Different types of Bows
Before we answer the main question we must learn how bows work. There are different types of bows and each bow has it’s own unique arrow set. If we compare medieval and ancient times we can add the following types of bows:
- Longbow, this bow was really long hence the name and it had longer arrows that went with the bow. These arrows were accurate and had a very long range. It was the most powerful bow for a period of time.
- Shortbow, the same as the long bow but slightly shorter, could be used from horseback and was more flexible. This bow dominated for a period of time as well, and it’s the oldest bow in the world. The arrows were smaller compared to the Longbow.
- Crossbow, the crossbow was a short bow with a mechanism on it. It could be used by less skilled people and you only had to do is aim and shoot. The reload process was tricky but almost everyone could do it. The arrows were short but had more girth. They were piercing arrows and caused some problems for many armies.
- Etc. There were more types bows out there but these three were the most used throughout medieval and ancient war history so we shall focus on them.
Each bow has its own unique arrows and arrow heads. If you look at the many types arrows out there you will realize that every arrow has its own purpose. Some arrows were made for piercing, some were made to get stuck inside your enemy and when pulled they ripped tissue, some rotated and cut inside making it hard to be treated, etc.
But back in the middle ages and ancient times they didn’t have machines to create arrows for them, they created the arrows by hand. A decently skilled longbow archer could fire around 10 rounds per minute. If a battle took place for many hours he could waste a lot of arrows, but he wasn’t alone there were hundreds like him spending lots of arrows. So they needed to have a huge portion of arrows in stock for this purpose only.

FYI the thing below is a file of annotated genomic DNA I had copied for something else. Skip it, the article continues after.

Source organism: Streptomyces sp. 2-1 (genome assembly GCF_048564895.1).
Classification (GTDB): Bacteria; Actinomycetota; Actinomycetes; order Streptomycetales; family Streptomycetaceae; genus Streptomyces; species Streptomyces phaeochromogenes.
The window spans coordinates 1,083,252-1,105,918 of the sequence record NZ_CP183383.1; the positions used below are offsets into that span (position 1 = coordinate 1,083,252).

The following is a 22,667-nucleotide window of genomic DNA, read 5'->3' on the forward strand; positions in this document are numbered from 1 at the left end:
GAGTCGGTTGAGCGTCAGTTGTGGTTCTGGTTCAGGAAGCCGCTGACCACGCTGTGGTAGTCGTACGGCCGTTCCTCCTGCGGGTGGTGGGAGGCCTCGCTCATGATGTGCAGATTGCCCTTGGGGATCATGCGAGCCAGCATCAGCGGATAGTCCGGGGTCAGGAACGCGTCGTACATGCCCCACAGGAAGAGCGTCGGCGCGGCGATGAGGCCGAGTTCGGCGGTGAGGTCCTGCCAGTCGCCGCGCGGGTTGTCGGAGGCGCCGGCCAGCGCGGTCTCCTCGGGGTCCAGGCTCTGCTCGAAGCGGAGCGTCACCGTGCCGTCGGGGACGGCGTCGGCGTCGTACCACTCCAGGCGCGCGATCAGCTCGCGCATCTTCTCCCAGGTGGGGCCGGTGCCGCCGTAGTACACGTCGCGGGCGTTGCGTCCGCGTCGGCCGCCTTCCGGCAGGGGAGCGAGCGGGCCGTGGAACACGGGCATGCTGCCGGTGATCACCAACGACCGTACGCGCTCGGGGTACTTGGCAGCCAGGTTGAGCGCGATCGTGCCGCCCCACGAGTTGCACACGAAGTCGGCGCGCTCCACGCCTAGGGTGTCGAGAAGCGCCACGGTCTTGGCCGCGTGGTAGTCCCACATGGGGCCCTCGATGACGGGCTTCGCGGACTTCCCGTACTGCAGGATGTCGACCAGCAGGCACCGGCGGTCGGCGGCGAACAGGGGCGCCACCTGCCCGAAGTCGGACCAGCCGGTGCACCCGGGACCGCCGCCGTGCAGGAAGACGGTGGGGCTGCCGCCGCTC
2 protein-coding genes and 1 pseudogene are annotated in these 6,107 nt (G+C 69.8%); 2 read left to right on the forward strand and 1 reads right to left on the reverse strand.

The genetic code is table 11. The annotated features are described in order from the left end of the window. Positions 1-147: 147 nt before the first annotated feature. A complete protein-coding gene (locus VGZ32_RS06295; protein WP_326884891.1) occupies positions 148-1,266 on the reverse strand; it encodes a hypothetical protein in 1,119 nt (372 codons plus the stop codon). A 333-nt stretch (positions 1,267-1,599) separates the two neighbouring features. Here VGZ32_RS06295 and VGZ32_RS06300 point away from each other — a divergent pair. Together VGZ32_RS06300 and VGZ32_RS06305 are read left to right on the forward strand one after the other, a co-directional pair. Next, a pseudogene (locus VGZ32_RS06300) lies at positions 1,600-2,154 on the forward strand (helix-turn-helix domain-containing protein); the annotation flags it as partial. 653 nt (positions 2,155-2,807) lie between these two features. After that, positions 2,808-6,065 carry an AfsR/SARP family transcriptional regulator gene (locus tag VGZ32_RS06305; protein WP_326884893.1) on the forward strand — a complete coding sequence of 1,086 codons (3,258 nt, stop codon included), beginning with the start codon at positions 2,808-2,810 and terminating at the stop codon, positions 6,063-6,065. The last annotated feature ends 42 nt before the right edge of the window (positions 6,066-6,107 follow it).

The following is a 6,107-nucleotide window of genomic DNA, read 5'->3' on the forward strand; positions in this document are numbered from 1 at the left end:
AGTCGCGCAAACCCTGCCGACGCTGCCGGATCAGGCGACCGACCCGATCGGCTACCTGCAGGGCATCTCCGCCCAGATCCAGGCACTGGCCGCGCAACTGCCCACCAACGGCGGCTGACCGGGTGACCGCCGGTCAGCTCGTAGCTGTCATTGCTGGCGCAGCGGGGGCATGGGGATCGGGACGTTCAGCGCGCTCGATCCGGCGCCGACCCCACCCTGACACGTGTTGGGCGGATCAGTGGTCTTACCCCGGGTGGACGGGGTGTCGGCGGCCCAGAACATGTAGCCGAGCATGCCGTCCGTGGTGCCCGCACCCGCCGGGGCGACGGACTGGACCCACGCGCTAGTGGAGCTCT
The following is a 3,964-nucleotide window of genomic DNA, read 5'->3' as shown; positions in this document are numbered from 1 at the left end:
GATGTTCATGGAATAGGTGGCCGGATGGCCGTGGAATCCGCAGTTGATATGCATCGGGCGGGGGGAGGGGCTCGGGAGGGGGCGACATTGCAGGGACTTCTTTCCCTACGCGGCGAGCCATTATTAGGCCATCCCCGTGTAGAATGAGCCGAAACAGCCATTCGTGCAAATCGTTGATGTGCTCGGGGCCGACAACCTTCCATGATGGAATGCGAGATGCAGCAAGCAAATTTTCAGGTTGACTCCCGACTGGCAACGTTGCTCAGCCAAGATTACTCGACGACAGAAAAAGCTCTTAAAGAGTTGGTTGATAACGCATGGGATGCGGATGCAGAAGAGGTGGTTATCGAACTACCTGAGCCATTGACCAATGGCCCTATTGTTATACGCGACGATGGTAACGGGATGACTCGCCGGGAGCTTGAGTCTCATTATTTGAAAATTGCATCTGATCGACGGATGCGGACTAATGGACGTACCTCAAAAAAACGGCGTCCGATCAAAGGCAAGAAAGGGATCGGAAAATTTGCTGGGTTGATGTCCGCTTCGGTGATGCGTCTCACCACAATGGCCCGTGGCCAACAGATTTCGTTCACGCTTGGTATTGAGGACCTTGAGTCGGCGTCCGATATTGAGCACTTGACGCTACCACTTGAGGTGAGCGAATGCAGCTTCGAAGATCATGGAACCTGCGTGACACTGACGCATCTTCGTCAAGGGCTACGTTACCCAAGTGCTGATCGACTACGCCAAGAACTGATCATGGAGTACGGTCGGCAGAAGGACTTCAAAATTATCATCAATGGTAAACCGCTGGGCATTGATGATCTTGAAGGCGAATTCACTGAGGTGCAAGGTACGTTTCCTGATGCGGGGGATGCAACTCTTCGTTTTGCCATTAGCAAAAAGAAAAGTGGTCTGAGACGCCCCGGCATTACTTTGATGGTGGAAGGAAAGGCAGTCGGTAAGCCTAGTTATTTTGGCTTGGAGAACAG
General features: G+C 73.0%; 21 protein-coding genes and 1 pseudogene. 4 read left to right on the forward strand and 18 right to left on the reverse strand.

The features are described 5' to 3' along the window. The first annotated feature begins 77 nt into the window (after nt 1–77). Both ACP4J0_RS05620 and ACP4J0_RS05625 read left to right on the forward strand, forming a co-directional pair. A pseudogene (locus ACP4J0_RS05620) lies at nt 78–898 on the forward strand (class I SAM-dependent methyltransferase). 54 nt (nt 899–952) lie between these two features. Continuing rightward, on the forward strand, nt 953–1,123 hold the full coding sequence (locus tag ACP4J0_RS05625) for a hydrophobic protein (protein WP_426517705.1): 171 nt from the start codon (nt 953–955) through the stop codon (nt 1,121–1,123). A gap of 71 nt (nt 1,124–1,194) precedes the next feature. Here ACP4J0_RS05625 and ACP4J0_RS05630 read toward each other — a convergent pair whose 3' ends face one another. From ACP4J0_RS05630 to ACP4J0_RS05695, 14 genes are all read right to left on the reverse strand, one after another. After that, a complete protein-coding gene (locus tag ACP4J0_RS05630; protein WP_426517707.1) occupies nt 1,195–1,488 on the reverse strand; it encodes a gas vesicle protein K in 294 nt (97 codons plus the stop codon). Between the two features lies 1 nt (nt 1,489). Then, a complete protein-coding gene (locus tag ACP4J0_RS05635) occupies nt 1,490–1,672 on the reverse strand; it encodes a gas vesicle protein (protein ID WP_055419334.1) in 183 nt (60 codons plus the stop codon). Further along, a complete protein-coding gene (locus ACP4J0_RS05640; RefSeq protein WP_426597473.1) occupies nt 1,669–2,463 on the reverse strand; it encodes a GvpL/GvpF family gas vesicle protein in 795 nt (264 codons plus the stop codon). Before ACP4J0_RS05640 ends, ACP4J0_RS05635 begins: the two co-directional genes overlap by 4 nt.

How Did They Create Arrows so Fast
An arrow usually consists of a shaft with an arrowhead attached to the front end, with fletchings and a nock at the other. So the quality of the arrow depended mostly on the speed of the arrow’s production. The lower quality arrows were used for volley attacks because they were less accurate.
Because arrows needed to be made out of metal the smiths were making constant arrowheads and each of them needed to be sharpened separately and had to be thinned out of wood plus feathers needed to be applied. This was a big process for that amount of quantity and you couldn’t focus much on quality.
Every army had its own arrowsmith, they were known as fletchers. They were professionals when it came to arrow development and they were working constantly. A good fletcher could create around a hundred arrows per day, and because there were a lot of them, they could create a lot of arrows for a small amount of time and ready your stockpile for a war.
Why Create When You Can Take
One of the great advantages of winning a war was taking the armor and weapons of the defeated army, and if it was in good form it could be reused by the victor, or recycled in some other way, this was a damn good way of collecting a large portion of arrows that the enemy used or was going to use, and also collecting the ones that the victorious army used.
But the main problem was if you faced a large enemy and the war was going to last for hours there was a high probability that you could run out of arrows. So people came up with the idea of using teenage boys that couldn’t fight, they were called arrow boys. Their task was to go on the battlefield and gather the arrows from both sides and bring them back for their reuse. This was very dangerous considering the fact that they were not armed and armored, so they were an easy target but also a distraction to the enemy, this was proved to be an efficient war tactic.
The best strategic way to have arrows was to have a pre-ordered pile of arrows as a prewar strategy. For example, the Tower of London could often hold up to 500,000 pre-ordered arrows.